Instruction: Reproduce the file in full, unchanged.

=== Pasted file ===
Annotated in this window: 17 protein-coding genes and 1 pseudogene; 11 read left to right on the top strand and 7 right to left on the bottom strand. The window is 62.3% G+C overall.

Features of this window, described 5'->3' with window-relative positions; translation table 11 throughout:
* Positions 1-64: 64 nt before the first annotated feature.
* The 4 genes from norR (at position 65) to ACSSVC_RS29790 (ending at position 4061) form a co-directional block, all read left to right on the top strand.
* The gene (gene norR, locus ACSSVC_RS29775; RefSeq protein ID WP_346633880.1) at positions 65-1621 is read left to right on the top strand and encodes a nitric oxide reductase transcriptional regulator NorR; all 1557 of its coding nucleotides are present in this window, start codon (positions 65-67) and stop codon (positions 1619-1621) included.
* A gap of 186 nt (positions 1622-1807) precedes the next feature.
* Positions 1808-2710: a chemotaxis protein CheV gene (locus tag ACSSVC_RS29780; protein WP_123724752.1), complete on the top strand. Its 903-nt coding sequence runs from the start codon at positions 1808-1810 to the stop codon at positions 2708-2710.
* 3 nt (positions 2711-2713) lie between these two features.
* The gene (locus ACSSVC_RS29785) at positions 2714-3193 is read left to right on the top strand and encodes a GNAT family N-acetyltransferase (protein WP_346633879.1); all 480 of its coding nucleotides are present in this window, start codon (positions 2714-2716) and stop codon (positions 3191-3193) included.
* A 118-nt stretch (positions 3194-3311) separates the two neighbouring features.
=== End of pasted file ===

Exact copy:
Annotated in this window: 17 protein-coding genes and 1 pseudogene; 11 read left to right on the top strand and 7 right to left on the bottom strand. The window is 62.3% G+C overall.

Features of this window, described 5'->3' with window-relative positions; translation table 11 throughout:
* Positions 1-64: 64 nt before the first annotated feature.
* The 4 genes from norR (at position 65) to ACSSVC_RS29790 (ending at position 4061) form a co-directional block, all read left to right on the top strand.
* The gene (gene norR, locus ACSSVC_RS29775; RefSeq protein ID WP_346633880.1) at positions 65-1621 is read left to right on the top strand and encodes a nitric oxide reductase transcriptional regulator NorR; all 1557 of its coding nucleotides are present in this window, start codon (positions 65-67) and stop codon (positions 1619-1621) included.
* A gap of 186 nt (positions 1622-1807) precedes the next feature.
* Positions 1808-2710: a chemotaxis protein CheV gene (locus tag ACSSVC_RS29780; protein WP_123724752.1), complete on the top strand. Its 903-nt coding sequence runs from the start codon at positions 1808-1810 to the stop codon at positions 2708-2710.
* 3 nt (positions 2711-2713) lie between these two features.
* The gene (locus ACSSVC_RS29785) at positions 2714-3193 is read left to right on the top strand and encodes a GNAT family N-acetyltransferase (protein WP_346633879.1); all 480 of its coding nucleotides are present in this window, start codon (positions 2714-2716) and stop codon (positions 3191-3193) included.
* A 118-nt stretch (positions 3194-3311) separates the two neighbouring features.